That, of course, misrepresents the reality of the situation, which is that we've known for quite a bit of time. We've known for a few years that there was in fact an understanding, going back to the Musharraf regime, which allowed the United States' CIA to carry out drone strikes against al-Qaeda, and that this was fully accepted by the military, as well as the civilian government, in the early years of the program. And that's understandable, because at first, at least, the targets were supposed to be al-Qaeda, although I have to say there is a lot of evidence that the targeting was very poor, the intelligence was not good, and mostly civilians were killed in the first couple of years, the first two or three years of that program.
But the real problem arose in 2008 when the CIA convinced the White House to expand the target list well beyond al-Qaeda high-value targets to start hitting targets based on signatures, what they call signature strikes, which meant that they were really killing rank-and-file people on mere suspicion that they might be involved with not just al-Qaeda but also the Afghan Taliban. So there you get a huge expansion of the targets and a much larger number of civilians who are being killed by these strikes. And that's when you begin to get a very strong reaction from the Pakistani military.
So that's why the CIA sources here misled none other than Bob Woodward, who's, of course, associated with investigative journalism and has still a reputation for truth-telling. But I'm afraid in this case he was misused.
NOOR: Now, is this a sign of desperation by the CIA? Is it a sign that the growing international outrage is in fact working? Or just that this program was ineffective, and that's the reason why the Obama administration is starting to kind of change gears and shift away from it?
PORTER: This is a more complicated picture. No doubt the pressure from the international community, at least from publicity being given to the number of civilian casualties, has played a role. It's added to the pressure on the administration to take a very close look at whether this is really necessary.
But what's also happened in this situation is that the drone strikes were being targeted, as I mentioned, against the Afghan Taliban stationed in or based in Pakistan. And because the United States is getting out of Afghanistan, there's no doubt that the administration is reconsidering this as really not necessary to carrying out the war that it has been fighting in Afghanistan. So that's a big part of the reason why I think the administration is now ready to say, well, we don't really need to do this anymore.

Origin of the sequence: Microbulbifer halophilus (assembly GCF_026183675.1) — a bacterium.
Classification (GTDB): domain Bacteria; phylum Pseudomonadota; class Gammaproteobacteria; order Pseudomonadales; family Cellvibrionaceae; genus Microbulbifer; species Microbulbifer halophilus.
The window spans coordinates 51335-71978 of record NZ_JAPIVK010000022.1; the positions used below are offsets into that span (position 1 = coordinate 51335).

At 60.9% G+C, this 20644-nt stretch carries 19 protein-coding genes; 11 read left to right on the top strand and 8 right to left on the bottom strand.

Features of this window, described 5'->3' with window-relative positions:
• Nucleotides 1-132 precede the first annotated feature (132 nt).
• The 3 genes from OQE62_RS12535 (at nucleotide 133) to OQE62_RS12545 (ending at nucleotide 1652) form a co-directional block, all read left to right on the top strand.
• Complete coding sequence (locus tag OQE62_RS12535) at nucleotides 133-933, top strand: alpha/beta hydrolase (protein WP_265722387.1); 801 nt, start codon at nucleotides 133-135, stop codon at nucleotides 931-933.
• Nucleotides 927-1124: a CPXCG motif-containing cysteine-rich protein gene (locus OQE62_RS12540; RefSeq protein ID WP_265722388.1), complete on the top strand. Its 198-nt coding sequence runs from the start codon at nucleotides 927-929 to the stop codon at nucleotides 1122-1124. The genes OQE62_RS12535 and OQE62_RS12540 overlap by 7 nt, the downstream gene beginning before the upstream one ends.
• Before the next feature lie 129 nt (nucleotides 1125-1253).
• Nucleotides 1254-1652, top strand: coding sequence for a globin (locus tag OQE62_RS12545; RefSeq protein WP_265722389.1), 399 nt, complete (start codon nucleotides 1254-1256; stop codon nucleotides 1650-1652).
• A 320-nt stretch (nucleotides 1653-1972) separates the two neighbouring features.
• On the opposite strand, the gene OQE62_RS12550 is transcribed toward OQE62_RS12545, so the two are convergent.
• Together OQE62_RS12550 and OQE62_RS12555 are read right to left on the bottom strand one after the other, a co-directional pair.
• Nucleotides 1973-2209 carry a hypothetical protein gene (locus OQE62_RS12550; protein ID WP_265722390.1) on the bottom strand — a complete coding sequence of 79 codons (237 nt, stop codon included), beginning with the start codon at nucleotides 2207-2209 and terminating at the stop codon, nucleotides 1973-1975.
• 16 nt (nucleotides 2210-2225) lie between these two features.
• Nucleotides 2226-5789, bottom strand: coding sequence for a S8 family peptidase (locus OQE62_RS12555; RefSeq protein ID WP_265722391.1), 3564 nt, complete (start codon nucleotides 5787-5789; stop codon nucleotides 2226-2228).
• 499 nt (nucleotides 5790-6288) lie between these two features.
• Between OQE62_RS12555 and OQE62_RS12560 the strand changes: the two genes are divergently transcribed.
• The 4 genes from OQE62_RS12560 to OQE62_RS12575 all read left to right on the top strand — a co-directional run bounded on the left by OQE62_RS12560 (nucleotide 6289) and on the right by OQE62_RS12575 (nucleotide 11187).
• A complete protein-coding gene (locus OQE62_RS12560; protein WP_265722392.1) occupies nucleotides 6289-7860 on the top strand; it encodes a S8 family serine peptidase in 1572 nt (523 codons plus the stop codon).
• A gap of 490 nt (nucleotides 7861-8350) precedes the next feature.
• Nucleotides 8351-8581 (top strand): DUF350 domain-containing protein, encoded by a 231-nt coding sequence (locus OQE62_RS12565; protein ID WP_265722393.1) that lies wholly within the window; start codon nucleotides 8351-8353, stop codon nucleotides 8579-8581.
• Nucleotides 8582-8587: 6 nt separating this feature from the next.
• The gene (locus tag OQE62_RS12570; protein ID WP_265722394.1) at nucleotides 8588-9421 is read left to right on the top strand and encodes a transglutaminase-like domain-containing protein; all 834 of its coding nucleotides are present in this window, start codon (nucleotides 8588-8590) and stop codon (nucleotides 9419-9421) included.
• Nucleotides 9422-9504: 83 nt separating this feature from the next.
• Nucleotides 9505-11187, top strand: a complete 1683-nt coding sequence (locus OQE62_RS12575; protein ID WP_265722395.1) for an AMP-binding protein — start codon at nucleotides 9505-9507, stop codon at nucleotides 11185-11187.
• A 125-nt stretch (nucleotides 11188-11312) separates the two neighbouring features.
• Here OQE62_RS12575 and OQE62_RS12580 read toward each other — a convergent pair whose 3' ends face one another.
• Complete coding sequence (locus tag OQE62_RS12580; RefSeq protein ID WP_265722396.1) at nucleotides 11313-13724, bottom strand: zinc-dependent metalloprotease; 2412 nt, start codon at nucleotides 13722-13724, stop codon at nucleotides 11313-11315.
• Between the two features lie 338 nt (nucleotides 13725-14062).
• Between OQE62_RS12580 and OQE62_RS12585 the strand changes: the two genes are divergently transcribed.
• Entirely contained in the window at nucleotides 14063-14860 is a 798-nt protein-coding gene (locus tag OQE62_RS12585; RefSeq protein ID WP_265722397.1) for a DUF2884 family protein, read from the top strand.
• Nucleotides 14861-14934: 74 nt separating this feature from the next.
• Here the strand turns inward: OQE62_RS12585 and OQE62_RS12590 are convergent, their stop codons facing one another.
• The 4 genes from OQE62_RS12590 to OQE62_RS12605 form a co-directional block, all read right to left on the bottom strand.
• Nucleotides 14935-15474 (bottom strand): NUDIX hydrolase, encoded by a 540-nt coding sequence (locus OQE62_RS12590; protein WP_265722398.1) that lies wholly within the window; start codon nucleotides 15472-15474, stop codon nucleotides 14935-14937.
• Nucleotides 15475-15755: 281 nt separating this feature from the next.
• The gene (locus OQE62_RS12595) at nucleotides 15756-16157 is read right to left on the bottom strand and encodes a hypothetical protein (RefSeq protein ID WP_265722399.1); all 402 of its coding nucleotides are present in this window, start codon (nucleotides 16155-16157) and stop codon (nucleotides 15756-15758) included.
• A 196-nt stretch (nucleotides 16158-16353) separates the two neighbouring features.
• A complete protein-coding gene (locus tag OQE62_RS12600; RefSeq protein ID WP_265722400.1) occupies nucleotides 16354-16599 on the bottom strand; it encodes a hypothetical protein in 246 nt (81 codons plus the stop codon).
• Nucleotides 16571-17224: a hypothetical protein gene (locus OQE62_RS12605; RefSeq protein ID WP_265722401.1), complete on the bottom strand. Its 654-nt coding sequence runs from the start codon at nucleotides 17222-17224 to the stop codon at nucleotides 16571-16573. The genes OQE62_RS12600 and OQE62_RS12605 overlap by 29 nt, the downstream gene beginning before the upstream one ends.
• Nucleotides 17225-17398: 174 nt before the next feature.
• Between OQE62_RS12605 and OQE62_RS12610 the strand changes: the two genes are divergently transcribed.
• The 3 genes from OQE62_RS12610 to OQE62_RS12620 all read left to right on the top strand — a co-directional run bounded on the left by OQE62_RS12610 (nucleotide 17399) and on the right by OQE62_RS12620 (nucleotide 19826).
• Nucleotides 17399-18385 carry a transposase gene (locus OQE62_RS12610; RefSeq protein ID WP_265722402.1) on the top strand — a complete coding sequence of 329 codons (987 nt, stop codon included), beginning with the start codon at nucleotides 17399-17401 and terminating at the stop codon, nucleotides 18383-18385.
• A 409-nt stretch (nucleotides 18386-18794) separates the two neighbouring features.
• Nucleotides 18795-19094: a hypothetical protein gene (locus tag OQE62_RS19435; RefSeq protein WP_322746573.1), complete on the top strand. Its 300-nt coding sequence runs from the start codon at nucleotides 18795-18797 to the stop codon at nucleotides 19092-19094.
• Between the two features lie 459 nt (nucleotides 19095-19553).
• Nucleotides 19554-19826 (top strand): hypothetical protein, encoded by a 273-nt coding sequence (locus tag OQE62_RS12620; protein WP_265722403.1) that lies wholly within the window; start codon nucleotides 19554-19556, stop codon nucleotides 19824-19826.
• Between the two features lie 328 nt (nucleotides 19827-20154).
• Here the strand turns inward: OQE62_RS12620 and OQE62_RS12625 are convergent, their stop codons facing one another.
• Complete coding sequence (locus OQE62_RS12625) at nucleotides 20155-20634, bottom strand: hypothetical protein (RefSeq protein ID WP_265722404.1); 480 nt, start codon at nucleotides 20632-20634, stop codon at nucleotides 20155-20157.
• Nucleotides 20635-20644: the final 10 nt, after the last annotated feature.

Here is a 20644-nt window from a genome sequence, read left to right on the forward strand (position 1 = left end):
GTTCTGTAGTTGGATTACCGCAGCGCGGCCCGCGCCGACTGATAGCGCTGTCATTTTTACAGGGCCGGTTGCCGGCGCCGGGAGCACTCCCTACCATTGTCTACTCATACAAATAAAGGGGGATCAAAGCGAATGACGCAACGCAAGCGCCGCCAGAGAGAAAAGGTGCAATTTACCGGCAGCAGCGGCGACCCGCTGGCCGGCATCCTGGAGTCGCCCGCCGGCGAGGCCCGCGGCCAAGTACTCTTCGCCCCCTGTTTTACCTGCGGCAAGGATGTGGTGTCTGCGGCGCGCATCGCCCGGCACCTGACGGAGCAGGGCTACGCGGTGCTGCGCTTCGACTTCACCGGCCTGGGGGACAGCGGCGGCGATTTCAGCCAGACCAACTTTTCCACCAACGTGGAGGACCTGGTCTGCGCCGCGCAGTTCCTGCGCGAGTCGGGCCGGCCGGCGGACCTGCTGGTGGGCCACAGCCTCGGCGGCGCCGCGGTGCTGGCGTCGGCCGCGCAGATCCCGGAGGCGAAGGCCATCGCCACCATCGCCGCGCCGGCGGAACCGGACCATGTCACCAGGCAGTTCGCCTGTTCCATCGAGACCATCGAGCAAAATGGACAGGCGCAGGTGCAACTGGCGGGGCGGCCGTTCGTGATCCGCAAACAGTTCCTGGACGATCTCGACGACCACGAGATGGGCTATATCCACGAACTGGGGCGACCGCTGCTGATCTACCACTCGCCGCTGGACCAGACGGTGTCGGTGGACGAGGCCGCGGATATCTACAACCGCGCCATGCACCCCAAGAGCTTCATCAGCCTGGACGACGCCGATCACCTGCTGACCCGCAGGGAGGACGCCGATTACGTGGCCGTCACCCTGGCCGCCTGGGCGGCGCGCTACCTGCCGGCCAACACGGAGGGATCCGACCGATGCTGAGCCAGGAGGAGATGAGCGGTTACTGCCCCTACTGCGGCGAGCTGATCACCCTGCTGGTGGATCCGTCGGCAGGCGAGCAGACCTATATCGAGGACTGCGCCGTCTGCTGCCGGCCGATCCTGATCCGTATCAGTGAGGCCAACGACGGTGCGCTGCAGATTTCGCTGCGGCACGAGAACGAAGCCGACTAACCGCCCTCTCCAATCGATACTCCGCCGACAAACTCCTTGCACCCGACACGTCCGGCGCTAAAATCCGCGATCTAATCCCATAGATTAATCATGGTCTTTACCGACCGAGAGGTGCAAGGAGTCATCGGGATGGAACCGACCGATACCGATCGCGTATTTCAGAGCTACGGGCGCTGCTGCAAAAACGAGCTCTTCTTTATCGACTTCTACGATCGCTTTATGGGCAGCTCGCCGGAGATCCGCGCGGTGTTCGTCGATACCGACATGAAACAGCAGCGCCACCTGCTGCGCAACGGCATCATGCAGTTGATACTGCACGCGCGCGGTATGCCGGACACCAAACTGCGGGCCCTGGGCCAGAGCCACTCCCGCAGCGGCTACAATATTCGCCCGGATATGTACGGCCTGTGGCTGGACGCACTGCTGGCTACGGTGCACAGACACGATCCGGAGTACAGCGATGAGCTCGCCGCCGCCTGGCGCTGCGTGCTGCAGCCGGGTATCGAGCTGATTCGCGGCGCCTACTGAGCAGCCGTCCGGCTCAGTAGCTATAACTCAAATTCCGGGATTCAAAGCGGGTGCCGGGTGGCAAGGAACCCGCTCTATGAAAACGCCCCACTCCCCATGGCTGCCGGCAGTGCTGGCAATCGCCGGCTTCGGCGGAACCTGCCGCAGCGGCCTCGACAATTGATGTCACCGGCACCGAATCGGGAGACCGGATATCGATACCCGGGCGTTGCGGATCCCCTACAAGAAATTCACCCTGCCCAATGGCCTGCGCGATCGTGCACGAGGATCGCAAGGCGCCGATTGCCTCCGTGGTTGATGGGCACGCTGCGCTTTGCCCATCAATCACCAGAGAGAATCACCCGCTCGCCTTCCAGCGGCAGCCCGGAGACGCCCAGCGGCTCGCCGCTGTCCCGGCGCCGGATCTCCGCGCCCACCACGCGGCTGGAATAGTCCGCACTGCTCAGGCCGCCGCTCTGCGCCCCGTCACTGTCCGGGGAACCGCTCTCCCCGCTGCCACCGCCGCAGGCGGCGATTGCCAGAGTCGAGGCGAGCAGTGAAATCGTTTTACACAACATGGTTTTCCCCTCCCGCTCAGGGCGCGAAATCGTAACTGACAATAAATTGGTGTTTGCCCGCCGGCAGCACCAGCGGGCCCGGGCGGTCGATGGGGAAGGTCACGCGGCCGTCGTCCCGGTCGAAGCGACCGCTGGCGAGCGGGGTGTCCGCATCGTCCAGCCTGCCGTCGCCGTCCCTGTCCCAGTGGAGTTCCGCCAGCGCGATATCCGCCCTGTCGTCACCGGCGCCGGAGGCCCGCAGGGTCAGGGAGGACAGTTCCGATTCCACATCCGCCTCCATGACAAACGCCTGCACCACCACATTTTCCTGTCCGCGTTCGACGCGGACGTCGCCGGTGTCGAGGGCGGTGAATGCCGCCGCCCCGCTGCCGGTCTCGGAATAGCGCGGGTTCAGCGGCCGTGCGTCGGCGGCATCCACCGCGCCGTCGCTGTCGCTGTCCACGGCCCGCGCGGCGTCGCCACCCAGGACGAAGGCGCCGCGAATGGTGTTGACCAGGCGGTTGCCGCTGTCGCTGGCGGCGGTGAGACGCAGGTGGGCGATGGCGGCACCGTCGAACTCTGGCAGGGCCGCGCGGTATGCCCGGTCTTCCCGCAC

And then the final point is they really have used up the high-value targets, al-Qaeda targets already. They've killed a very large number of high-ranking al-Qaeda officials, or at least a significant number, and they're really having trouble finding high-value targets in the al-Qaeda organization to hit anymore. So the original justification for this is really long gone.
And so I think the administration recognizes that the main reason the CIA wants to continue this is that it's good for the bottom line for the CIA. They don't want to lose a major program that has been a source of income, in other words, of investment in the CIA for many years now.
NOOR: Gareth Porter, thank you so much for joining us.
PORTER: Thank you, Jaisal.
NOOR: Thank you for joining us on The Real News Network.
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Gareth Porter is a historian and investigative journalist on US foreign and military policy analyst. He writes regularly for Inter Press Service on US policy towards Iraq and Iran. Author of four books, the latest of which is Perils of Dominance: Imbalance of Power and the Road to War in Vietnam.